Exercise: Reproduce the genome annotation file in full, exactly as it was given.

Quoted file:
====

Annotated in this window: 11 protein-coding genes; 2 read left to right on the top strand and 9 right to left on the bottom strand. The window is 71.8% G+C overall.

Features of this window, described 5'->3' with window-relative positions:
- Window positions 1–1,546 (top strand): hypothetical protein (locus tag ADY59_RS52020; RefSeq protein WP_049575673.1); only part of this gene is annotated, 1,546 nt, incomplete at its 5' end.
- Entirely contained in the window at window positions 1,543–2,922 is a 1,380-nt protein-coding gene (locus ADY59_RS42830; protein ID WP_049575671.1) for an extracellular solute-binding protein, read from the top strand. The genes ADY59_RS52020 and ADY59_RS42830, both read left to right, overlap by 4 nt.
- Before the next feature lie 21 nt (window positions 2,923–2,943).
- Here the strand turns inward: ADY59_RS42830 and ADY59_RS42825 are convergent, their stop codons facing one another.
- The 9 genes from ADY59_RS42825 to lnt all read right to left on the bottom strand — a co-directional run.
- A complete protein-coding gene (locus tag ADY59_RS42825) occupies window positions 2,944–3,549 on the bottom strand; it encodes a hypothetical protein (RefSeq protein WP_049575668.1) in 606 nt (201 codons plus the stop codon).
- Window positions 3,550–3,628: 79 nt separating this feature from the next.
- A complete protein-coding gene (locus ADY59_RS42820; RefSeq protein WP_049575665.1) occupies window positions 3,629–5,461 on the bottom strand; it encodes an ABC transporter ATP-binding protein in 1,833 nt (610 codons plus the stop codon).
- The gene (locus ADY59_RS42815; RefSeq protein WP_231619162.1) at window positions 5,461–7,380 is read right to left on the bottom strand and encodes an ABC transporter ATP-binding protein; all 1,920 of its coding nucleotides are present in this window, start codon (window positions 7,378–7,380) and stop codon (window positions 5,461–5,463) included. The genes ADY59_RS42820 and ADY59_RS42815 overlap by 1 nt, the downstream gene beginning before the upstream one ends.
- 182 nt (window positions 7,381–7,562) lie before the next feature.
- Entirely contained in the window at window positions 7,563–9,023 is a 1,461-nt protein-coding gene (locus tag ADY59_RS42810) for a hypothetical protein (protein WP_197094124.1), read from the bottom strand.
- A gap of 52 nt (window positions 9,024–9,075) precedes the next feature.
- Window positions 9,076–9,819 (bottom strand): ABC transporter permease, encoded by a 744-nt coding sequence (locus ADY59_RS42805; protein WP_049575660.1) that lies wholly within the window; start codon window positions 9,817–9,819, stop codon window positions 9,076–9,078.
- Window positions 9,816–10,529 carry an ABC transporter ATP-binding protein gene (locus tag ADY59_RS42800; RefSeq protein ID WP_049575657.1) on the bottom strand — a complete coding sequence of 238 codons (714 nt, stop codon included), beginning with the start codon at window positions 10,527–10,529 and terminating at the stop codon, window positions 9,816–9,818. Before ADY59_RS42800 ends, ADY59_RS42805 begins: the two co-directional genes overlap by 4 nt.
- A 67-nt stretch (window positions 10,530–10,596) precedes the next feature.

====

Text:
Annotated in this window: 11 protein-coding genes; 2 read left to right on the top strand and 9 right to left on the bottom strand. The window is 71.8% G+C overall.

Features of this window, described 5'->3' with window-relative positions:
- Window positions 1–1,546 (top strand): hypothetical protein (locus tag ADY59_RS52020; RefSeq protein WP_049575673.1); only part of this gene is annotated, 1,546 nt, incomplete at its 5' end.
- Entirely contained in the window at window positions 1,543–2,922 is a 1,380-nt protein-coding gene (locus ADY59_RS42830; protein ID WP_049575671.1) for an extracellular solute-binding protein, read from the top strand. The genes ADY59_RS52020 and ADY59_RS42830, both read left to right, overlap by 4 nt.
- Before the next feature lie 21 nt (window positions 2,923–2,943).
- Here the strand turns inward: ADY59_RS42830 and ADY59_RS42825 are convergent, their stop codons facing one another.
- The 9 genes from ADY59_RS42825 to lnt all read right to left on the bottom strand — a co-directional run.
- A complete protein-coding gene (locus tag ADY59_RS42825) occupies window positions 2,944–3,549 on the bottom strand; it encodes a hypothetical protein (RefSeq protein WP_049575668.1) in 606 nt (201 codons plus the stop codon).
- Window positions 3,550–3,628: 79 nt separating this feature from the next.
- A complete protein-coding gene (locus ADY59_RS42820; RefSeq protein WP_049575665.1) occupies window positions 3,629–5,461 on the bottom strand; it encodes an ABC transporter ATP-binding protein in 1,833 nt (610 codons plus the stop codon).
- The gene (locus ADY59_RS42815; RefSeq protein WP_231619162.1) at window positions 5,461–7,380 is read right to left on the bottom strand and encodes an ABC transporter ATP-binding protein; all 1,920 of its coding nucleotides are present in this window, start codon (window positions 7,378–7,380) and stop codon (window positions 5,461–5,463) included. The genes ADY59_RS42820 and ADY59_RS42815 overlap by 1 nt, the downstream gene beginning before the upstream one ends.
- 182 nt (window positions 7,381–7,562) lie before the next feature.
- Entirely contained in the window at window positions 7,563–9,023 is a 1,461-nt protein-coding gene (locus tag ADY59_RS42810) for a hypothetical protein (protein WP_197094124.1), read from the bottom strand.
- A gap of 52 nt (window positions 9,024–9,075) precedes the next feature.
- Window positions 9,076–9,819 (bottom strand): ABC transporter permease, encoded by a 744-nt coding sequence (locus ADY59_RS42805; protein WP_049575660.1) that lies wholly within the window; start codon window positions 9,817–9,819, stop codon window positions 9,076–9,078.
- Window positions 9,816–10,529 carry an ABC transporter ATP-binding protein gene (locus tag ADY59_RS42800; RefSeq protein ID WP_049575657.1) on the bottom strand — a complete coding sequence of 238 codons (714 nt, stop codon included), beginning with the start codon at window positions 10,527–10,529 and terminating at the stop codon, window positions 9,816–9,818. Before ADY59_RS42800 ends, ADY59_RS42805 begins: the two co-directional genes overlap by 4 nt.
- A 67-nt stretch (window positions 10,530–10,596) precedes the next feature.